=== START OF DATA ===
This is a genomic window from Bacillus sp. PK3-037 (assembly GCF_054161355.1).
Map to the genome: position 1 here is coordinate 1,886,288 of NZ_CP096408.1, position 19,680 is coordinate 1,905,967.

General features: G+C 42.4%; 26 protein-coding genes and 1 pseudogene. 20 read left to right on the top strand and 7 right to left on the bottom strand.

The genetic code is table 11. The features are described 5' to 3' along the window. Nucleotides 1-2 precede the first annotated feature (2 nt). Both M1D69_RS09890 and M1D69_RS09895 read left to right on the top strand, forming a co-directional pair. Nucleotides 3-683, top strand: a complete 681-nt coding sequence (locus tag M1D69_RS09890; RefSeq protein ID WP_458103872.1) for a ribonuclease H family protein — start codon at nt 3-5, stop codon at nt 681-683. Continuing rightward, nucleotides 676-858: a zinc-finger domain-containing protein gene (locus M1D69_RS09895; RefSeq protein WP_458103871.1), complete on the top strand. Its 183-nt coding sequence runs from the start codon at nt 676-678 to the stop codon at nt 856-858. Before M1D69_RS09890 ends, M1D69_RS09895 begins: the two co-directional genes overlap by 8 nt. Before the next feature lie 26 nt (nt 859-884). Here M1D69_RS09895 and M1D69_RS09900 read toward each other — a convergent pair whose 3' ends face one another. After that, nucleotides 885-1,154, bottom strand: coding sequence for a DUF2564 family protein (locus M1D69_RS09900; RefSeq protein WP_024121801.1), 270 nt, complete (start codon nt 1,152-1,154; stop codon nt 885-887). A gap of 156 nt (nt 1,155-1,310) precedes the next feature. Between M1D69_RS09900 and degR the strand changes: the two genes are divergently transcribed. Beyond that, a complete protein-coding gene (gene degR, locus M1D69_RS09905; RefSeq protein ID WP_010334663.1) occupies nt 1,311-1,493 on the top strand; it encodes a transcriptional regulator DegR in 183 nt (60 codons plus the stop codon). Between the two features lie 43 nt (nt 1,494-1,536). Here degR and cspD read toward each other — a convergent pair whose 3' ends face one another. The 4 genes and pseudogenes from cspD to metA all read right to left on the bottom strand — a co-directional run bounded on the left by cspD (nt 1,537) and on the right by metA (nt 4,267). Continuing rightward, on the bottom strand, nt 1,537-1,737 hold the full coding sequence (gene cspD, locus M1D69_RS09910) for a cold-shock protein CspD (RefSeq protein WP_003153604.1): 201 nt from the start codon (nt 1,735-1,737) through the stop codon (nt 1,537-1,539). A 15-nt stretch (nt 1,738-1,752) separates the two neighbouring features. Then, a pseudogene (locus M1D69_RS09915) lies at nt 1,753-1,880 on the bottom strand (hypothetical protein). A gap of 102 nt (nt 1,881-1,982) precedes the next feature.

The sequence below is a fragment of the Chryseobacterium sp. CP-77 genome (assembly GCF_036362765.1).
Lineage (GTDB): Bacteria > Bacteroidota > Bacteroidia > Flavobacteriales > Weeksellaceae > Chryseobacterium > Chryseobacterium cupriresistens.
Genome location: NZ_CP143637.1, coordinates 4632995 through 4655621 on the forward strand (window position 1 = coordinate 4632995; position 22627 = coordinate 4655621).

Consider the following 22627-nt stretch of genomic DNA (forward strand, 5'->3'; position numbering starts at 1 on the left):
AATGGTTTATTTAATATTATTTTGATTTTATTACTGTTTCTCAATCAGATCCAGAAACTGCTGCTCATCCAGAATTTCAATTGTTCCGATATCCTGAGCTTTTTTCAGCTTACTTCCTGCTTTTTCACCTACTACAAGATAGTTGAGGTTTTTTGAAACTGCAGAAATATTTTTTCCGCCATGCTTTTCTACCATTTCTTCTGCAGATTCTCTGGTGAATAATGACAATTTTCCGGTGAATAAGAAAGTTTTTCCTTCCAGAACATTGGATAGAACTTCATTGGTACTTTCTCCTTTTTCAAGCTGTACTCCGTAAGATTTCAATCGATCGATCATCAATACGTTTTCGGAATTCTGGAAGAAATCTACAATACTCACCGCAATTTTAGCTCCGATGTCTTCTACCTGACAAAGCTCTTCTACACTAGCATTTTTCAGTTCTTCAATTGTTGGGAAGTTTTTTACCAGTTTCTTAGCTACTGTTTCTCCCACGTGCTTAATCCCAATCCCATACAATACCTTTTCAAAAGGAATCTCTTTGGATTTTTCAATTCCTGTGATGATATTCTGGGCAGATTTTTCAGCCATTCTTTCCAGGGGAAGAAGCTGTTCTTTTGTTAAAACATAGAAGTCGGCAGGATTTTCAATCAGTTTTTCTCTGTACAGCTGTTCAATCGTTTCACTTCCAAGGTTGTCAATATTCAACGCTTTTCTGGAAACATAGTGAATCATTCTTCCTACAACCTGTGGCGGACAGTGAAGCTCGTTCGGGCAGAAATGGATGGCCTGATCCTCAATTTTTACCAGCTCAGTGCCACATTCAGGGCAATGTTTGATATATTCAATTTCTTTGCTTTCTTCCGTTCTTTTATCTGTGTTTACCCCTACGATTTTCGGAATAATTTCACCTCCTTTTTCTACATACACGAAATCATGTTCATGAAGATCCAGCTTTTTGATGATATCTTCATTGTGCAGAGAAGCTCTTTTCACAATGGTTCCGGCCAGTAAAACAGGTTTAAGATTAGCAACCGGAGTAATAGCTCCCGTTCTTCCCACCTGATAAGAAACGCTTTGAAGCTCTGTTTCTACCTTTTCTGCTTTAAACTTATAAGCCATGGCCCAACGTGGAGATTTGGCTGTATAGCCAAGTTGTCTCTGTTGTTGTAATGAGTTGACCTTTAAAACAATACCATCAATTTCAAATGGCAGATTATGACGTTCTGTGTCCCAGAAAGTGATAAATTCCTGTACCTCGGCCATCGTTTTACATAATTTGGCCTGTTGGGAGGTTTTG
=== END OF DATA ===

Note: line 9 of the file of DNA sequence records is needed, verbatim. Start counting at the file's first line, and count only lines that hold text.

AATGGTTTATTTAATATTATTTTGATTTTATTACTGTTTCTCAATCAGATCCAGAAACTGCTGCTCATCCAGAATTTCAATTGTTCCGATATCCTGAGCTTTTTTCAGCTTACTTCCTGCTTTTTCACCTACTACAAGATAGTTGAGGTTTTTTGAAACTGCAGAAATATTTTTTCCGCCATGCTTTTCTACCATTTCTTCTGCAGATTCTCTGGTGAATAATGACAATTTTCCGGTGAATAAGAAAGTTTTTCCTTCCAGAACATTGGATAGAACTTCATTGGTACTTTCTCCTTTTTCAAGCTGTACTCCGTAAGATTTCAATCGATCGATCATCAATACGTTTTCGGAATTCTGGAAGAAATCTACAATACTCACCGCAATTTTAGCTCCGATGTCTTCTACCTGACAAAGCTCTTCTACACTAGCATTTTTCAGTTCTTCAATTGTTGGGAAGTTTTTTACCAGTTTCTTAGCTACTGTTTCTCCCACGTGCTTAATCCCAATCCCATACAATACCTTTTCAAAAGGAATCTCTTTGGATTTTTCAATTCCTGTGATGATATTCTGGGCAGATTTTTCAGCCATTCTTTCCAGGGGAAGAAGCTGTTCTTTTGTTAAAACATAGAAGTCGGCAGGATTTTCAATCAGTTTTTCTCTGTACAGCTGTTCAATCGTTTCACTTCCAAGGTTGTCAATATTCAACGCTTTTCTGGAAACATAGTGAATCATTCTTCCTACAACCTGTGGCGGACAGTGAAGCTCGTTCGGGCAGAAATGGATGGCCTGATCCTCAATTTTTACCAGCTCAGTGCCACATTCAGGGCAATGTTTGATATATTCAATTTCTTTGCTTTCTTCCGTTCTTTTATCTGTGTTTACCCCTACGATTTTCGGAATAATTTCACCTCCTTTTTCTACATACACGAAATCATGTTCATGAAGATCCAGCTTTTTGATGATATCTTCATTGTGCAGAGAAGCTCTTTTCACAATGGTTCCGGCCAGTAAAACAGGTTTAAGATTAGCAACCGGAGTAATAGCTCCCGTTCTTCCCACCTGATAAGAAACGCTTTGAAGCTCTGTTTCTACCTTTTCTGCTTTAAACTTATAAGCCATGGCCCAACGTGGAGATTTGGCTGTATAGCCAAGTTGTCTCTGTTGTTGTAATGAGTTGACCTTTAAAACAATACCATCAATTTCAAATGGCAGATTATGACGTTCTGTGTCCCAGAAAGTGATAAATTCCTGTACCTCGGCCATCGTTTTACATAATTTGGCCTGTTGGGAGGTTTTG